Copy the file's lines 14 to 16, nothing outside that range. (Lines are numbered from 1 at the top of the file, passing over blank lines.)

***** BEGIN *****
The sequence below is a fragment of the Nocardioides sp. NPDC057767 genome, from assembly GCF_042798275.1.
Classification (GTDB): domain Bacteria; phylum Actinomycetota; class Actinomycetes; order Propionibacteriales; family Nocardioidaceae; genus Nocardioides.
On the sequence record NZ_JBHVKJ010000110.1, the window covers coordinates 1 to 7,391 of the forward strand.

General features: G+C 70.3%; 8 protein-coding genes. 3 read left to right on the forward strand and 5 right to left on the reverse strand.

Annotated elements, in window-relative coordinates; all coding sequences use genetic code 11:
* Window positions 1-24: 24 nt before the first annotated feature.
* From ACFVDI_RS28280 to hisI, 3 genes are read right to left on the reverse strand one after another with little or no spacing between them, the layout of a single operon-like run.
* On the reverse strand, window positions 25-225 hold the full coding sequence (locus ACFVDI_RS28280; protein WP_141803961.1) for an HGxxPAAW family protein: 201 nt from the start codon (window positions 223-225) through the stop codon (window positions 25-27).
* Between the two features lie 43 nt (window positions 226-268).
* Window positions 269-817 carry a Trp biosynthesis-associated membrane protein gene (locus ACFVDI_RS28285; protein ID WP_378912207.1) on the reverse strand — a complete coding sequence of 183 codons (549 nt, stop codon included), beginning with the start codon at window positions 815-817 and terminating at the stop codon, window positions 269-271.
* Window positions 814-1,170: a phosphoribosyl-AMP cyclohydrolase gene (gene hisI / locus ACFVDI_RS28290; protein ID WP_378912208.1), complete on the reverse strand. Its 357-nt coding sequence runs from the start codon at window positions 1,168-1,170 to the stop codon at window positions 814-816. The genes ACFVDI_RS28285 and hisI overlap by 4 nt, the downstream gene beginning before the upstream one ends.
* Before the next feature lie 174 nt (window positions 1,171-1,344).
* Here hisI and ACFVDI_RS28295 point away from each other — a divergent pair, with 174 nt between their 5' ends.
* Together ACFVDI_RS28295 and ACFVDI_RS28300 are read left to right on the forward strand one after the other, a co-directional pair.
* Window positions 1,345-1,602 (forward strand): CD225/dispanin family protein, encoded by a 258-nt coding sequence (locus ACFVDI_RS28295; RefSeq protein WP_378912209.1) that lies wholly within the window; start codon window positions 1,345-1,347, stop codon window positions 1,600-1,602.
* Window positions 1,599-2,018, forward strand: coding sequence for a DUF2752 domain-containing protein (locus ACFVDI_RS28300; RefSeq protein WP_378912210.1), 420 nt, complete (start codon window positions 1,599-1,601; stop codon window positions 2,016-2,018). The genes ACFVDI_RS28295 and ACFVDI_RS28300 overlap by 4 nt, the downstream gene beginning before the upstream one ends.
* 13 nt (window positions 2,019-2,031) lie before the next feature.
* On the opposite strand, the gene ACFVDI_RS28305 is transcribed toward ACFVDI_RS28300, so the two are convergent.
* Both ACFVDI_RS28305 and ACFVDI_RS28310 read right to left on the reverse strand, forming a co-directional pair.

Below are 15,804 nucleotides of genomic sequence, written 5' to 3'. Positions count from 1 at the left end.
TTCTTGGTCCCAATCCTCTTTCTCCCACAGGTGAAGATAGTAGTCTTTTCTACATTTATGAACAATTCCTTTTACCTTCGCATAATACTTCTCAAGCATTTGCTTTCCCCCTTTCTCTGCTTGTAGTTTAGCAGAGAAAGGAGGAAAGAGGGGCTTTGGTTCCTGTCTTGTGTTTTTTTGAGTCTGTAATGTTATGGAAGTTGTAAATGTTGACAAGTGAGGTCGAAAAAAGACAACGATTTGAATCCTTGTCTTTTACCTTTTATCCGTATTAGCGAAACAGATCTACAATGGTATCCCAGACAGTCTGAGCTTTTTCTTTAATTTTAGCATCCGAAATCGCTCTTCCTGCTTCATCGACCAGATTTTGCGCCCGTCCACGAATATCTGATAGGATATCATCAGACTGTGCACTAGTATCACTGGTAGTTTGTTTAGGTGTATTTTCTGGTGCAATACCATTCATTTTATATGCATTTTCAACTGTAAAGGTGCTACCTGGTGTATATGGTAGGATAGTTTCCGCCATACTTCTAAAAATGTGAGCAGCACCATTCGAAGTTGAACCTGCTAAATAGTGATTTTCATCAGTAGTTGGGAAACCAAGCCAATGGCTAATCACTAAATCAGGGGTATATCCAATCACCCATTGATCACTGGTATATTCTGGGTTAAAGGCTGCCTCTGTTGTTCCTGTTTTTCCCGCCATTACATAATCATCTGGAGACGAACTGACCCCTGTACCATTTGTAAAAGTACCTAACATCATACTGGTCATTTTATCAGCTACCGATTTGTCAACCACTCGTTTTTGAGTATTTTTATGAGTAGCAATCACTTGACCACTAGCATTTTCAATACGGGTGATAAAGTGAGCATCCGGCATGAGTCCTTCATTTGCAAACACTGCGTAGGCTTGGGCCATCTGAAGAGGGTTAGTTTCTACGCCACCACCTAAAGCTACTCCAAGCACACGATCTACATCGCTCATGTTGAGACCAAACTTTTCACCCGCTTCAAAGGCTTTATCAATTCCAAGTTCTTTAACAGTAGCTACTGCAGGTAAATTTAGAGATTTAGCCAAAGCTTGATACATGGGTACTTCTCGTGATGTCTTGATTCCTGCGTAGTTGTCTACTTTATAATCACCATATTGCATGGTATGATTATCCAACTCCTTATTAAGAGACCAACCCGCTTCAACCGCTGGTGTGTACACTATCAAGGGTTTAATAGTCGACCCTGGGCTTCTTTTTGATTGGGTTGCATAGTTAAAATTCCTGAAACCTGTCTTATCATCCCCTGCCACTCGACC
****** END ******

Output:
* Together ACFVDI_RS28295 and ACFVDI_RS28300 are read left to right on the forward strand one after the other, a co-directional pair.
* Window positions 1,345-1,602 (forward strand): CD225/dispanin family protein, encoded by a 258-nt coding sequence (locus ACFVDI_RS28295; RefSeq protein WP_378912209.1) that lies wholly within the window; start codon window positions 1,345-1,347, stop codon window positions 1,600-1,602.
* Window positions 1,599-2,018, forward strand: coding sequence for a DUF2752 domain-containing protein (locus ACFVDI_RS28300; RefSeq protein WP_378912210.1), 420 nt, complete (start codon window positions 1,599-1,601; stop codon window positions 2,016-2,018). The genes ACFVDI_RS28295 and ACFVDI_RS28300 overlap by 4 nt, the downstream gene beginning before the upstream one ends.